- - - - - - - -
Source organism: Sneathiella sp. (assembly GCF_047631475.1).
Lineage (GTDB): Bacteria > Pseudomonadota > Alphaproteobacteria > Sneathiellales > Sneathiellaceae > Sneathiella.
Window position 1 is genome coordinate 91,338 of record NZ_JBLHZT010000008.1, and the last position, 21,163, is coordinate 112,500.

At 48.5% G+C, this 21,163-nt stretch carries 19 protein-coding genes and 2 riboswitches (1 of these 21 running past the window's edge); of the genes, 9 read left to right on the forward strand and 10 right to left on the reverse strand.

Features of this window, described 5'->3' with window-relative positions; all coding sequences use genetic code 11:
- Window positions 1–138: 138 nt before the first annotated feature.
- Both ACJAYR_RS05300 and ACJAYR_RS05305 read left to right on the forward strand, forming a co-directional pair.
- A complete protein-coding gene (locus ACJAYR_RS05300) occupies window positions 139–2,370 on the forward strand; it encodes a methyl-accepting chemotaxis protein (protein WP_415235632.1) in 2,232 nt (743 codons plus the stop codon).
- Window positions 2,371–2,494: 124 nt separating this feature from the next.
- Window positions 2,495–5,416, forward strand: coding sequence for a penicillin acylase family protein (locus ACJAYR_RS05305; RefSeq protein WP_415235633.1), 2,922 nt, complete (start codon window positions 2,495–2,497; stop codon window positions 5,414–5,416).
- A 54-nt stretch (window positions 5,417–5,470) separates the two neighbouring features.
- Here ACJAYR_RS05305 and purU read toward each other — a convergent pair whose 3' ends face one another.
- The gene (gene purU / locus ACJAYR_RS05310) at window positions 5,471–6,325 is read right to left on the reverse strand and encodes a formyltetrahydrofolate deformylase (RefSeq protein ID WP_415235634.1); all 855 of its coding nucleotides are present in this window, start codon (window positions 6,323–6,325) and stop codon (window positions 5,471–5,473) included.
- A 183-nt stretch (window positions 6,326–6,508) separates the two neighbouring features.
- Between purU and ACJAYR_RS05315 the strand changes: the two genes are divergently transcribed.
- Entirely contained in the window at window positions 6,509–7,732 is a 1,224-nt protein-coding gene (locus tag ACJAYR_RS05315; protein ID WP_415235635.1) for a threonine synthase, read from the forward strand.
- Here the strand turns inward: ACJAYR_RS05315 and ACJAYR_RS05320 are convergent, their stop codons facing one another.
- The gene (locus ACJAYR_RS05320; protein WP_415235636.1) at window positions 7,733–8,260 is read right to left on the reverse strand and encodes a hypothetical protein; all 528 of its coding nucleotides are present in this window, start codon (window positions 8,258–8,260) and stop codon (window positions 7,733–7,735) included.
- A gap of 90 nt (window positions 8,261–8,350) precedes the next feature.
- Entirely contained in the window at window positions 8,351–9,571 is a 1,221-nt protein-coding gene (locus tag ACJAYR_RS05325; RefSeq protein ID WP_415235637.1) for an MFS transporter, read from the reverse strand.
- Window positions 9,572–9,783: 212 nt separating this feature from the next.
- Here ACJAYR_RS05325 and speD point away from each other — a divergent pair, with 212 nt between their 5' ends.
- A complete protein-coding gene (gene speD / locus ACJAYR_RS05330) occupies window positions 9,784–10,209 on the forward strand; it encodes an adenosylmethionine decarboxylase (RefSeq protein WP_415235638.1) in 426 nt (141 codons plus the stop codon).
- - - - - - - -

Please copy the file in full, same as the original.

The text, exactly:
Source organism: Sneathiella sp. (assembly GCF_047631475.1).
Lineage (GTDB): Bacteria > Pseudomonadota > Alphaproteobacteria > Sneathiellales > Sneathiellaceae > Sneathiella.
Window position 1 is genome coordinate 91,338 of record NZ_JBLHZT010000008.1, and the last position, 21,163, is coordinate 112,500.

At 48.5% G+C, this 21,163-nt stretch carries 19 protein-coding genes and 2 riboswitches (1 of these 21 running past the window's edge); of the genes, 9 read left to right on the forward strand and 10 right to left on the reverse strand.

Features of this window, described 5'->3' with window-relative positions; all coding sequences use genetic code 11:
- Window positions 1–138: 138 nt before the first annotated feature.
- Both ACJAYR_RS05300 and ACJAYR_RS05305 read left to right on the forward strand, forming a co-directional pair.
- A complete protein-coding gene (locus ACJAYR_RS05300) occupies window positions 139–2,370 on the forward strand; it encodes a methyl-accepting chemotaxis protein (protein WP_415235632.1) in 2,232 nt (743 codons plus the stop codon).
- Window positions 2,371–2,494: 124 nt separating this feature from the next.
- Window positions 2,495–5,416, forward strand: coding sequence for a penicillin acylase family protein (locus ACJAYR_RS05305; RefSeq protein WP_415235633.1), 2,922 nt, complete (start codon window positions 2,495–2,497; stop codon window positions 5,414–5,416).
- A 54-nt stretch (window positions 5,417–5,470) separates the two neighbouring features.
- Here ACJAYR_RS05305 and purU read toward each other — a convergent pair whose 3' ends face one another.
- The gene (gene purU / locus ACJAYR_RS05310) at window positions 5,471–6,325 is read right to left on the reverse strand and encodes a formyltetrahydrofolate deformylase (RefSeq protein ID WP_415235634.1); all 855 of its coding nucleotides are present in this window, start codon (window positions 6,323–6,325) and stop codon (window positions 5,471–5,473) included.
- A 183-nt stretch (window positions 6,326–6,508) separates the two neighbouring features.
- Between purU and ACJAYR_RS05315 the strand changes: the two genes are divergently transcribed.
- Entirely contained in the window at window positions 6,509–7,732 is a 1,224-nt protein-coding gene (locus tag ACJAYR_RS05315; protein ID WP_415235635.1) for a threonine synthase, read from the forward strand.
- Here the strand turns inward: ACJAYR_RS05315 and ACJAYR_RS05320 are convergent, their stop codons facing one another.
- The gene (locus ACJAYR_RS05320; protein WP_415235636.1) at window positions 7,733–8,260 is read right to left on the reverse strand and encodes a hypothetical protein; all 528 of its coding nucleotides are present in this window, start codon (window positions 8,258–8,260) and stop codon (window positions 7,733–7,735) included.
- A gap of 90 nt (window positions 8,261–8,350) precedes the next feature.
- Entirely contained in the window at window positions 8,351–9,571 is a 1,221-nt protein-coding gene (locus tag ACJAYR_RS05325; RefSeq protein ID WP_415235637.1) for an MFS transporter, read from the reverse strand.
- Window positions 9,572–9,783: 212 nt separating this feature from the next.
- Here ACJAYR_RS05325 and speD point away from each other — a divergent pair, with 212 nt between their 5' ends.
- A complete protein-coding gene (gene speD / locus ACJAYR_RS05330) occupies window positions 9,784–10,209 on the forward strand; it encodes an adenosylmethionine decarboxylase (RefSeq protein WP_415235638.1) in 426 nt (141 codons plus the stop codon).